As writers, we’re often told that good storytelling is about showing, not telling. But what does that mean when it comes to writing dialogue? The truth is dialogue can be one of the most powerful tools in your storytelling arsenal. You can create dynamic and engaging narratives by using conversations between characters to reveal their personalities, relationships, and conflicts. In this post, we’ll discuss some
dialogue tips for applying the sage advice of show, don’t tell in your writing.
When you “show” in your writing, you paint a picture for your reader, using descriptive language and sensory details to immerse them in the scene. When you “tell,” on the other hand, you’re simply summarizing events or emotions without providing much depth or detail. The key to great storytelling is finding ways to show your readers what’s happening in your story rather than simply telling them.
It’s important that each line of dialogue serves a purpose. Dialogue should move the story forward, reveal something new, or deepen character relationships. Show, don’t tell with these dialogue tips:
Use Dialogue to Create Believable Characters – To use dialogue effectively, pay attention to how people speak in real life and use that as a basis for crafting your characters’ dialogue. Think about their personality traits, background, and experiences and how these factors might influence how they speak. Vary sentence structure, use subtext, and incorporate action beats to create more dynamic dialogue.
Use Dialogue to Reveal Character Traits – Dialogue is a powerful tool for character development. Take a shy character, for instance. You could have them stumble over their words like a klutz trying to walk in high heels. Or maybe you’re aiming for a confident character – someone who speaks with the kind of authority that could convince you the sky is purple. By using dialogue to show, not tell, you can create real characters that’ll jump off the page and into your reader’s hearts.
Use Dialogue to Build Relationships – By having your characters interact, you can show how they feel about each other, whether it’s love, friendship, or hatred. For example, if you want to show that two characters are in love, you might have them speak in hushed tones and use endearing nicknames for each other. If you want to show that two characters are enemies, you might have them speak in a confrontational or aggressive manner.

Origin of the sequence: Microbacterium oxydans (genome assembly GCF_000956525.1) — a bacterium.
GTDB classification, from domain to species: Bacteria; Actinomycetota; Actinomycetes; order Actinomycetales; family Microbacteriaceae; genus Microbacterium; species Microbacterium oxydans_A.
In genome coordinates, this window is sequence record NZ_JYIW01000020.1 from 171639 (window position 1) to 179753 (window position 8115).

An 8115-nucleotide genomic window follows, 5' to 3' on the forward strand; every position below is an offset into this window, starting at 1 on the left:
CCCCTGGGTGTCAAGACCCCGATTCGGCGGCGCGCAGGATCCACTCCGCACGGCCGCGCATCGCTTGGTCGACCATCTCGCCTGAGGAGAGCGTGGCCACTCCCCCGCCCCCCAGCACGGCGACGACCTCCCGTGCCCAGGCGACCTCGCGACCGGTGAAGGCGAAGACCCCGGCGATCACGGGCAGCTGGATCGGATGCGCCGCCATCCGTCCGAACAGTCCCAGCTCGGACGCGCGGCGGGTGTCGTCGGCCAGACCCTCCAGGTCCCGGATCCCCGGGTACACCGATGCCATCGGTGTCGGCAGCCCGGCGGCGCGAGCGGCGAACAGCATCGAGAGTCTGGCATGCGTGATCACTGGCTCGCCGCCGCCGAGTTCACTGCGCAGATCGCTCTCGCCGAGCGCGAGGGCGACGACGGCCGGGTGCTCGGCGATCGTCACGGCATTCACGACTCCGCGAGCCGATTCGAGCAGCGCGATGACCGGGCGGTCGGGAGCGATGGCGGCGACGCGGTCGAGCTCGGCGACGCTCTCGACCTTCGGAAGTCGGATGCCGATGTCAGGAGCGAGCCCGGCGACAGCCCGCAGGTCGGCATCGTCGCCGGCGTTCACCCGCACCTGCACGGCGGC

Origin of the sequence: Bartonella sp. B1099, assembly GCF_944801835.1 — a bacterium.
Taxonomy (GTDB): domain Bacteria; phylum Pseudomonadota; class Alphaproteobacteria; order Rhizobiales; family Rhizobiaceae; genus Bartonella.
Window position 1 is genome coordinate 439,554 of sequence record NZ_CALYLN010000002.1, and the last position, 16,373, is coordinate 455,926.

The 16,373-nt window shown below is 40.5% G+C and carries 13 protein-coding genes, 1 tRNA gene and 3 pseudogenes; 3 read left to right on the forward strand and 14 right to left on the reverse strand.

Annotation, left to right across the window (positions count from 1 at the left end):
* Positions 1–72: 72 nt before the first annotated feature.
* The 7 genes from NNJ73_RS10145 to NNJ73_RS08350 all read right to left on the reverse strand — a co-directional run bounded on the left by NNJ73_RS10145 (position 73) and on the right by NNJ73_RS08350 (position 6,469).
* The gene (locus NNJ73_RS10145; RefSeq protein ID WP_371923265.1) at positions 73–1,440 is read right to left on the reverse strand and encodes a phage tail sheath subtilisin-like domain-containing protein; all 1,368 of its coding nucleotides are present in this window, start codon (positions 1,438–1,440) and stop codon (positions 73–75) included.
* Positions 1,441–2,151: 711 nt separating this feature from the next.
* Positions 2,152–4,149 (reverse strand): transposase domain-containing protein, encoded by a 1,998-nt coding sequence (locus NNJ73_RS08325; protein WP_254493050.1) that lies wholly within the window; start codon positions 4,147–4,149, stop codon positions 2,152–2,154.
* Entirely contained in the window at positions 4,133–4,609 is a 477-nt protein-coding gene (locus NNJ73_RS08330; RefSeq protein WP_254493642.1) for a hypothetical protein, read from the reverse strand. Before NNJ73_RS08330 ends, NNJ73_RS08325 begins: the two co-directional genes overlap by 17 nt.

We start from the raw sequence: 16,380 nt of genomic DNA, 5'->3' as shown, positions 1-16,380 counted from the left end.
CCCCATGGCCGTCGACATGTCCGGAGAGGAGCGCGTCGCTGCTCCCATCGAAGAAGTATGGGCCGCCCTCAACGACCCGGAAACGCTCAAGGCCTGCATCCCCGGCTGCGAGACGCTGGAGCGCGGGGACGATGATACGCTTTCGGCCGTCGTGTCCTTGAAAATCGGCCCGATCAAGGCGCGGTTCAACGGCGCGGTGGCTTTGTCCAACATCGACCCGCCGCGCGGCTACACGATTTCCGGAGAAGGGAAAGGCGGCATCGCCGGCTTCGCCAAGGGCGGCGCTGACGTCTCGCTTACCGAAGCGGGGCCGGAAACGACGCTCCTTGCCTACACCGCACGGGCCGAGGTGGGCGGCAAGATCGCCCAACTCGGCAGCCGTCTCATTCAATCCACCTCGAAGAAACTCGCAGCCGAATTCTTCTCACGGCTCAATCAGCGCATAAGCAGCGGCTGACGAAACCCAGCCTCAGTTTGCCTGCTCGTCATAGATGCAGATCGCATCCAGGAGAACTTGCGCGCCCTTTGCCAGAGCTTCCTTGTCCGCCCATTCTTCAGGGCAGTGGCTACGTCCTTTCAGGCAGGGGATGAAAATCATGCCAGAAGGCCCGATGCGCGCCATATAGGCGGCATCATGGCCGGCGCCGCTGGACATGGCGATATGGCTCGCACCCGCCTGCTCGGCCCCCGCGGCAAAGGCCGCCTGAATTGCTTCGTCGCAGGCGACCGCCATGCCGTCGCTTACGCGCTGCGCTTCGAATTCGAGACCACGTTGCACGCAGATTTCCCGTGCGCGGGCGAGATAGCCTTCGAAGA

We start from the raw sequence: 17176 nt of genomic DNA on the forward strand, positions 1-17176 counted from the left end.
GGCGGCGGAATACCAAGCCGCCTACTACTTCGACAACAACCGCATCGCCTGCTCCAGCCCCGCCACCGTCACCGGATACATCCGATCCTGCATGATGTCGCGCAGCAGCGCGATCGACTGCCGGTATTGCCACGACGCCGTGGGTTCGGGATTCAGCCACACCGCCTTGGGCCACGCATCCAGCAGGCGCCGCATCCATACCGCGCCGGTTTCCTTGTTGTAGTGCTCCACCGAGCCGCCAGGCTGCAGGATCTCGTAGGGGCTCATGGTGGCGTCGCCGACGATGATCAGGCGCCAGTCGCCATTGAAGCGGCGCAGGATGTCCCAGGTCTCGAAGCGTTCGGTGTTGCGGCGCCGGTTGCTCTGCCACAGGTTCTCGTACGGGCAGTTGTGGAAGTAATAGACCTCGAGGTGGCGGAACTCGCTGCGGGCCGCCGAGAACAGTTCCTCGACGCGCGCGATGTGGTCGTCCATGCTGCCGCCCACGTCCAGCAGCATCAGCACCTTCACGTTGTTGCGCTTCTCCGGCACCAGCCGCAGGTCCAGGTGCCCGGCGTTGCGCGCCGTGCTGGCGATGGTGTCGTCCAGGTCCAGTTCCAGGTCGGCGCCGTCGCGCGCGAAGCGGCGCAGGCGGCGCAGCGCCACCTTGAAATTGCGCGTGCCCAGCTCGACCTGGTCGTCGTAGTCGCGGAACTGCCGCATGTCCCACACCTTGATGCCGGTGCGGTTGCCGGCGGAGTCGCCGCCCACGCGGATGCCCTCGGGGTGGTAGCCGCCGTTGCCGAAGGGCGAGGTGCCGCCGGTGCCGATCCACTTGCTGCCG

Use Dialogue to Create Conflict and Tension – When characters argue or disagree, they create conflict and keep your readers engaged. For example, if you want to show characters with conflicting goals, you might have them argue about the best course of action. If you want to show that a character is in grave danger, you might have them scream for help or plead for mercy. Don’t forget that sometimes, silence can speak louder than words and can also be used to create tension.
Use Dialogue to Build Your World – Dialogue can build your world and setting. By having your characters talk about the world around them, you can show your readers what it looks, feels, and sounds like. For example, if you’re writing a story set in a post-apocalyptic world, you might have your characters talk about the scarcity of food and water or the constant threat of danger.
Show Don’t Tell Examples
Telling: The woman was angry.
Showing: The woman’s nostrils flared as she spoke, and her eyes flashed with fury.
Telling: The man was scared.
Showing: The man’s hands shook as he held the gun, and his voice trembled as he spoke.
Telling: The room was dark.
Showing: The only light came from a single candle, casting long shadows over the walls.
In each of the examples above, the author uses specific details and imagery to show the reader how the character is feeling, rather than simply stating it outright. This allows the reader to experience the character’s emotions more viscerally, and it can make the story more believable and engaging.
Here are 3 other examples of “show, don’t tell” from literature:
- In The Great Gatsby, F. Scott Fitzgerald shows that Daisy Buchanan is a shallow and materialistic woman by describing her lavish lifestyle and her obsession with appearances.
- In To Kill a Mockingbird, Harper Lee shows that Scout Finch is a perceptive and intelligent child by describing her observations of the world around her.
- In The Catcher in the Rye, J.D. Salinger shows that Holden Caulfield is a troubled and alienated teenager by describing his thoughts and feelings about the world.
Crafting effective dialogue is an essential skill for any writer who wants to create compelling stories. Using the show, don’t tell approach, you can bring your characters to life and immerse your readers in your story. Remember to use sensory details, subtext, and action beats to create dynamic dialogue that feels authentic and purposeful. With practice and revision, you can master these dialogue tips to engage your readers.